The authors of the study concluded, “… we recommend that first wort hopping be carried out with at least 30 percent of the total hop addition, using the later aroma additions. As far as the use of hops is concerned, the alpha acid quantity should not be reduced even in the case of an improved bitterness utilization. The results of the tastings showed that the bitterness of the beers is regarded as very good and also as very mild. A reduction of the hop quantity could result in the bitterness being excessively weakened, and the good ‘hop flavor impression’ could be totally lost.”

Fritz Tauscher, Krone-Brauerei in TettnangOne more data point. Fritz Tauscher at Krone-Brauerei in Tettnang, Germany, uses a slightly different process. He adds 60 to 70 percent of his hops as he lauters wort into the brewing kettle. Tauscher, a seventh-generation brewer, conducts a decoction mash to make each of his beers, and lautering takes 120 to 150 minutes. He makes his first hop addition 20 to 30 minutes after runoff begins, and another five minutes before the onset of boiling. He adds hops shortly before the end of the boil, then again in the whirlpool.

His pilsner, with 34 to 36 bitterness units, is pleasantly smooth yet has a satisfying bite. He explained that initially he added all his first wort hops (what he calls “ground hopping”) in one dose. “I thought the bitterness was not so good,” he said. He opened his right hand, put it to his chin and slid it down his throat to his clavicle, tracking the path a beer would take. “It was, I’m not sure how you say it in English, adstringierend.” No translation was necessary.

How should we reconcile the differences between what Rock, and — well, lots of other people — perceives and the results at OSU found?

Over a beer.

5 Responses to We might have been wrong about first wort hopping

  1. Jeff Alworth August 10, 2017 at 6:34 am #

    Adam Broz quoted me findings from a study when I visited Budvar, too. Can’t recall if they were in-house or not.

    But even in the studies where results supported the practice, you’re dealing with subtle, subjective effects. It is probably a debatable point partly because it is so subtle, even when the effect of fwh is supposedly present.

  2. Ricardo Fritzsche August 13, 2017 at 1:45 pm #

    Dear Stan,
    A comment in reference to:
    So it is with a heavy heart I report that recent research at Oregon State University finds “no perceivable sensory difference between the two treatments at a 95% confidence level.”
    I have not seen the poster, so I cannot have absolute certainty, but for a no-difference finding, the confidence level you state is highly unlikely.
    In other words, that they did not find a significant difference at a 95% confidence level, does NOT mean that the treatments are identical at a 95% confidence level.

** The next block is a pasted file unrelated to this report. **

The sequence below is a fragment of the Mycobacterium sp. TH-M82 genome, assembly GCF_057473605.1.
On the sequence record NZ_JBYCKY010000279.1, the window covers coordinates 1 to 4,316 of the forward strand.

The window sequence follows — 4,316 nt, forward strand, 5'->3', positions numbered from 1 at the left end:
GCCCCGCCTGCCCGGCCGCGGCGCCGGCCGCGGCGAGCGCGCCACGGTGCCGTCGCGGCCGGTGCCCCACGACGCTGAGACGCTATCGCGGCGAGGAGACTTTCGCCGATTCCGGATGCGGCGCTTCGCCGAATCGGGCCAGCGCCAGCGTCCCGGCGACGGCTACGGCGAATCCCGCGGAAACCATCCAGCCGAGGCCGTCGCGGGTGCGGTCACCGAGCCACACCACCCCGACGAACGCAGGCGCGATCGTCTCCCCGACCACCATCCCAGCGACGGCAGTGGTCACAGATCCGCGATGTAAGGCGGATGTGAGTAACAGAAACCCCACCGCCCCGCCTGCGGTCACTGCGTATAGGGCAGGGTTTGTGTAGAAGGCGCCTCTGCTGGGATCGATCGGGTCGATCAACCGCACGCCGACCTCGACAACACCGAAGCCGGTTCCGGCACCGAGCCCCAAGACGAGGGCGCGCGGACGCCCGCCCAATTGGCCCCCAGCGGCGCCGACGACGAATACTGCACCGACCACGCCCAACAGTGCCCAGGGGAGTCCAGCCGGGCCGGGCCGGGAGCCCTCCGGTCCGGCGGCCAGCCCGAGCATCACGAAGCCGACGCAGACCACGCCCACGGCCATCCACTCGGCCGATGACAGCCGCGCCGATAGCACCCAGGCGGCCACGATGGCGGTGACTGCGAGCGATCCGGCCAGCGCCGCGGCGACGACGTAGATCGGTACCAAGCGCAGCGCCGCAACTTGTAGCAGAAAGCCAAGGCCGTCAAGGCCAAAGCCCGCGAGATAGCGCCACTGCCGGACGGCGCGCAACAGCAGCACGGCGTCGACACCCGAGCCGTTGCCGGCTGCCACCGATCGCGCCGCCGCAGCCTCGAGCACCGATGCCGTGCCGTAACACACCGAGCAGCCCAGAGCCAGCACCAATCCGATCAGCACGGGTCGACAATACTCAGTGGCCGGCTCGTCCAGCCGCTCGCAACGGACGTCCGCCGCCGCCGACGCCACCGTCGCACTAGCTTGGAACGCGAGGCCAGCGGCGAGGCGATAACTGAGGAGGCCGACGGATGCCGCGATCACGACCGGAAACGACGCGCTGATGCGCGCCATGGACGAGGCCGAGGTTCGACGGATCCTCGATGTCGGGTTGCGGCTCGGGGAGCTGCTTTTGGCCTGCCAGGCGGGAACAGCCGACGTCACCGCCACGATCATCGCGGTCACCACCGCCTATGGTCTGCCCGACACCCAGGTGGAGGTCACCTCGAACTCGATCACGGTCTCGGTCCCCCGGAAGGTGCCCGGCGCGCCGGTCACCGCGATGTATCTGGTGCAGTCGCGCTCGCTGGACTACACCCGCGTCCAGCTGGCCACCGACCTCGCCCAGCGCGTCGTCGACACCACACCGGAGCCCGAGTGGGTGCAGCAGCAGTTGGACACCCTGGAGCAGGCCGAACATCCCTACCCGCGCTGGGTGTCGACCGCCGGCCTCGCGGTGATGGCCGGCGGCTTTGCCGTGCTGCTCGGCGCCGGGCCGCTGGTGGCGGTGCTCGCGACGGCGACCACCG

With best regards and great admiration for all your contributions to home-brewing,
    Ricardo Fritzsche

  3. qq August 14, 2017 at 11:26 am #

    It’s worth reading the poster in detail – Google “Evaluation of First Wort Hopping Christina Hahn, Tom Shellhammer”.

    They came within one person of finding an effect, p=0.067 in a group of 35 “self-identified beer drinkers”. To be honest, I don’t think “normal” people are sufficiently aware of flavours to be particularly reliable for this kind of thing, certainly not reliable enough to use a 95% confidence level. I’ve experience in the wine world of tests being done where I can reliably tell a difference tasting blind, yet tests with panels of ordinary folk don’t find a significant difference.

    It would be interesting to see a repeat of this FWH test with more sophisticated palates – BJCP judges and the like, as I suspect they would tip over into significance – there’s just too much anecdotal evidence from brewers etc for it to be imaginary. Put it this way – this study won’t stop me from FWHing!

    • Stan Hieronymus August 14, 2017 at 11:38 am #

      I don’t think there is anything in here to discourage FWH. I’m a fan, and it isn’t like it includes more work or expense. The point I’ve been making in presentation as FTLOH was published is that it is not an aroma addition. Boiling 10 minutes reduces odor compounds 50%.

      • Mattias August 16, 2017 at 4:22 pm #

        I’ve always done FWH while doubting any taste difference, but the Poster says no increased IBU (slightly lower in fact) and possibly a _negative_ effect on head retention. Seems more right to me that there’s nothing to encourage it.